SVS processing plants play a large role in direct to consumer sales, and the relationships between farmer and processing facility are extremely important as the breakdown of each animal varies. All animals are slightly different and it is the butcher's job to be able to navigate these differences and still produce a quality product. For SVS plants that work with more small-scale farms, they have to tailor their production to the needs of the farmer. This can mean that every animal is processed differently, saving certain cuts while trimming out others for ground meat and sausage. This type of processing is less efficient and requires more attention to each individual carcass but is more personalized and allows the farmer more control over what and how they sell their product. The current makeup of the United States’ top heavy meat systems puts a greater stress on less common forms of processing like direct-to-consumer as the amount of SVS plants and their availability are extremely limited. Developing more SVS plants and improving their infrastructure would help reduce the stress on relationships between farmer and processor. 

The USDA also committed to examine their role in interactions with SVS processing plants and put out a report on Guidance and Outreach. The Food Safety and Inspection services (FSIS) is the USDA Agency responsible for inspecting processing facilities to make sure that their practices fall in line with USDA standards. SVS processing facilities are different from their larger counterparts. Larger plants have more resources across the board, this includes managerial resources. Throughout the day inspectors will make requests to ensure that operations are meeting the requirements outlined by the FSIS. Smaller facilities whose management is either working production or handling administrative work do not have the same availability as a larger plant who has an employee whose role is to handle requests that come from inspectors. A more straightforward example that will highlight the differences is looking at the physical size of plants. Very small facilities can be around 5000 square feet where large facilities can be as big as 850,000 square feet. Infrastructure and resources play a large role in meat processing, the USDA should focus on ways to maximize capacity in all size plants by aiding in infrastructure and interacting with resources knowing that not all plants have the same availability. One of the recommendations by this study is to examine the potential inspection inconsistencies that occur across these different groupings of processing facilities, and understand how the impacts of these inconsistencies are felt by increasing communication from SVS processing facilities to FSIS leadership.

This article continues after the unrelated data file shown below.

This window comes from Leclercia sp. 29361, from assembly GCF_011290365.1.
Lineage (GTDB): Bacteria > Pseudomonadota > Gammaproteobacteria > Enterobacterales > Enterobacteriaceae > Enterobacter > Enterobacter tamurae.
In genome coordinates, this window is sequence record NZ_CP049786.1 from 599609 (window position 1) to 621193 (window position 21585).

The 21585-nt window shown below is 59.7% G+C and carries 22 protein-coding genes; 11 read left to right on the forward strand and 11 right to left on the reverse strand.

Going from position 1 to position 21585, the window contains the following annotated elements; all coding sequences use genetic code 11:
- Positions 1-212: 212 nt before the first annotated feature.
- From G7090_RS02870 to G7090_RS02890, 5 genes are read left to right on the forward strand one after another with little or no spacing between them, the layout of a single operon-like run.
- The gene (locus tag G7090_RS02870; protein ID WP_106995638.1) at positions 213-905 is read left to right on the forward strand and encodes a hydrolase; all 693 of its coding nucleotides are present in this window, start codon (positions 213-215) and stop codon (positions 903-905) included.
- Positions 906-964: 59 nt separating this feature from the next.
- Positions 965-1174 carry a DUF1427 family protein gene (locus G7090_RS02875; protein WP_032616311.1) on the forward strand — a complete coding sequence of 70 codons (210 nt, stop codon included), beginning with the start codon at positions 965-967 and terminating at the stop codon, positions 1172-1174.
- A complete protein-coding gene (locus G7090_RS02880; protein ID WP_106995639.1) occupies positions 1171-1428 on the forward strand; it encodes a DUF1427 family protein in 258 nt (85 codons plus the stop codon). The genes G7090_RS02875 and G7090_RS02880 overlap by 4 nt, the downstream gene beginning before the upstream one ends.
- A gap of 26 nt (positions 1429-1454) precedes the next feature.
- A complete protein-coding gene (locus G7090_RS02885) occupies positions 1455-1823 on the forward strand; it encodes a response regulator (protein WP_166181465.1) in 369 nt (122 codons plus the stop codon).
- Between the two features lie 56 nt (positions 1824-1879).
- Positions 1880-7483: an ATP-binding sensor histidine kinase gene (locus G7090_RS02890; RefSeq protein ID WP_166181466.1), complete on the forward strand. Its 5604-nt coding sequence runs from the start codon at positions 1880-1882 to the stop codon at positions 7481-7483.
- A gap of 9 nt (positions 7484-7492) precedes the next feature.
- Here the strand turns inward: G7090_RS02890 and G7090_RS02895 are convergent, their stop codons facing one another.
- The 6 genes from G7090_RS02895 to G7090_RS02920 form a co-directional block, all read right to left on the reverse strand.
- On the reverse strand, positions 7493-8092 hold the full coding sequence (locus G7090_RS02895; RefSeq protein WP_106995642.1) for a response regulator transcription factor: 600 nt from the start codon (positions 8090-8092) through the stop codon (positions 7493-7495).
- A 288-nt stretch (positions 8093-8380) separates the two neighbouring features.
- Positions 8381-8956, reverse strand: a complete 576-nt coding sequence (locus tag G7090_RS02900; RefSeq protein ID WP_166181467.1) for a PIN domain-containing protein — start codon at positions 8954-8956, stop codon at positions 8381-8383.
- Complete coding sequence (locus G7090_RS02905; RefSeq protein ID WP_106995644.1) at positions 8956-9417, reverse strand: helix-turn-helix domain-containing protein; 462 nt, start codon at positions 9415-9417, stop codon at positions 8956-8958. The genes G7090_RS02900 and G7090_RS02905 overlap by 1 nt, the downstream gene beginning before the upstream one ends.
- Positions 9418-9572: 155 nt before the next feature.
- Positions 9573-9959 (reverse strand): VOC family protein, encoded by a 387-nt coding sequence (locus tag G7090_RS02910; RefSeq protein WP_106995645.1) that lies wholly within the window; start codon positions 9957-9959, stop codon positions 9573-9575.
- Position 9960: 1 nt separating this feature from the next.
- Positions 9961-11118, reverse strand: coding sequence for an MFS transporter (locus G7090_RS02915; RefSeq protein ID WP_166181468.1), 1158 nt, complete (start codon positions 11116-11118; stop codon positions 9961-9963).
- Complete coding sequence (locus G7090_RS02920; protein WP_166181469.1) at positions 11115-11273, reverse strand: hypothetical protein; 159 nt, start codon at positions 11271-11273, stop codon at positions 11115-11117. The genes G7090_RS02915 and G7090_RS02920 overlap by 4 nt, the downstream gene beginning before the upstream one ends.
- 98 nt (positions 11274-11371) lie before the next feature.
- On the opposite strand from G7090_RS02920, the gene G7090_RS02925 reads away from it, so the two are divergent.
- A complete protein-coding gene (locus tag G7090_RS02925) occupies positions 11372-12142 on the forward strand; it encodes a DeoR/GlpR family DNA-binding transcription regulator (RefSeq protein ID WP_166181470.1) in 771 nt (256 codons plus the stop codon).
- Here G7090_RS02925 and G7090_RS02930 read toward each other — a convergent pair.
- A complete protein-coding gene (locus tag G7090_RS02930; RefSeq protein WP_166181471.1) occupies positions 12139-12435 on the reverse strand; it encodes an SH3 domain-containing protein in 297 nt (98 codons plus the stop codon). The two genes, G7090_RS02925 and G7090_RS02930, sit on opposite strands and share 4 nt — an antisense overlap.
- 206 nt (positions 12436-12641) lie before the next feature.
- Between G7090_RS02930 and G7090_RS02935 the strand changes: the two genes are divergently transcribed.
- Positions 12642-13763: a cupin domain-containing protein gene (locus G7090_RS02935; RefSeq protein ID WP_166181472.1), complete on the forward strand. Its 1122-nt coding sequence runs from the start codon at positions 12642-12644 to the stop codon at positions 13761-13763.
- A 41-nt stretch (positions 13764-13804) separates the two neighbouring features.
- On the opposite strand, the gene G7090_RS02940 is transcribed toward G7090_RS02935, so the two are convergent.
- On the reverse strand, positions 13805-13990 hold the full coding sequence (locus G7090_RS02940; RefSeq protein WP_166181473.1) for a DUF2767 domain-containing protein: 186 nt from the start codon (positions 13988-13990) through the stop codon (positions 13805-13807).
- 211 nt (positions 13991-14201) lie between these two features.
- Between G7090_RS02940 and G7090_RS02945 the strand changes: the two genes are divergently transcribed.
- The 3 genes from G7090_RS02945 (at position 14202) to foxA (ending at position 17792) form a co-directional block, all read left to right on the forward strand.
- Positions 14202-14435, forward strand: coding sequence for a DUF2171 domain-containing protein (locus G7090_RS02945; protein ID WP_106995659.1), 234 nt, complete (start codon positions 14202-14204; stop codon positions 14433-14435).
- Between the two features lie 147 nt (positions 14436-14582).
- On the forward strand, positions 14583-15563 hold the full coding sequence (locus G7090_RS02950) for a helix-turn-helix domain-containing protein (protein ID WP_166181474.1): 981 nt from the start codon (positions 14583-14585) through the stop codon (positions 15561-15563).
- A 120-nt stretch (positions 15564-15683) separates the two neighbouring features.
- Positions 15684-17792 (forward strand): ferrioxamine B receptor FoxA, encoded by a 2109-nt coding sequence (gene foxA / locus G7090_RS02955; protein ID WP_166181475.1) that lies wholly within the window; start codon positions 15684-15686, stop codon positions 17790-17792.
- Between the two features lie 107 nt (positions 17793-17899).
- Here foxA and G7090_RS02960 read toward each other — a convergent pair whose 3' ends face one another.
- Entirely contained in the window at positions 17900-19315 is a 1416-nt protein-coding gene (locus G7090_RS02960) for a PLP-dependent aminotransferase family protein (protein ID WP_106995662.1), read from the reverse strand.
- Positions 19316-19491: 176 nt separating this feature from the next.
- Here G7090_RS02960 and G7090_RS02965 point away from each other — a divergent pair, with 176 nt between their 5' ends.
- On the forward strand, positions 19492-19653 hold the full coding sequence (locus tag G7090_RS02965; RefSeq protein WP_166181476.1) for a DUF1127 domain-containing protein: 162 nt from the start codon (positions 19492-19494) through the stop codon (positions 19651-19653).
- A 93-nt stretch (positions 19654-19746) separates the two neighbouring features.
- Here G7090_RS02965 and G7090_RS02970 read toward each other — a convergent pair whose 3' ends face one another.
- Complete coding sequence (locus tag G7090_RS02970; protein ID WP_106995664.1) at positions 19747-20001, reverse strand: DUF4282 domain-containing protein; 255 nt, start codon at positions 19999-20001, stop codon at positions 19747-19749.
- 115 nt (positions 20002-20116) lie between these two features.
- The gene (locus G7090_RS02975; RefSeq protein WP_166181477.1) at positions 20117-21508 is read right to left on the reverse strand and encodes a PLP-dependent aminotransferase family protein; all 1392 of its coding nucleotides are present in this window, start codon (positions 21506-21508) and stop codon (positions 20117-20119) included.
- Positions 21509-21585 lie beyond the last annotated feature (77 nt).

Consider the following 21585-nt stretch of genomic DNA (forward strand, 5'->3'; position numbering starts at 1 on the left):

Having a more inclusive system that allows farmers and processors to operate feasibly at all levels is extremely important in developing a more resilient food system. Increasing capacity across the board for meat processors and alleviating the financial stress that was put on SVS processing plants from the Covid-19 pandemic is a step in the right direction. By looking at how different size plants operate and interact with inspectors, the USDA is examining their role in meat processing which can help strengthen relationships between farmers and processors, as well as processors and inspectors, allowing for facilities to operate more efficiently. While these funds represent a shift in the mentality towards our meat processing supply chain they are just the start of what is truly needed to make a lasting impact, improving the sustainability of our food systems.

Image source: USDA Flickr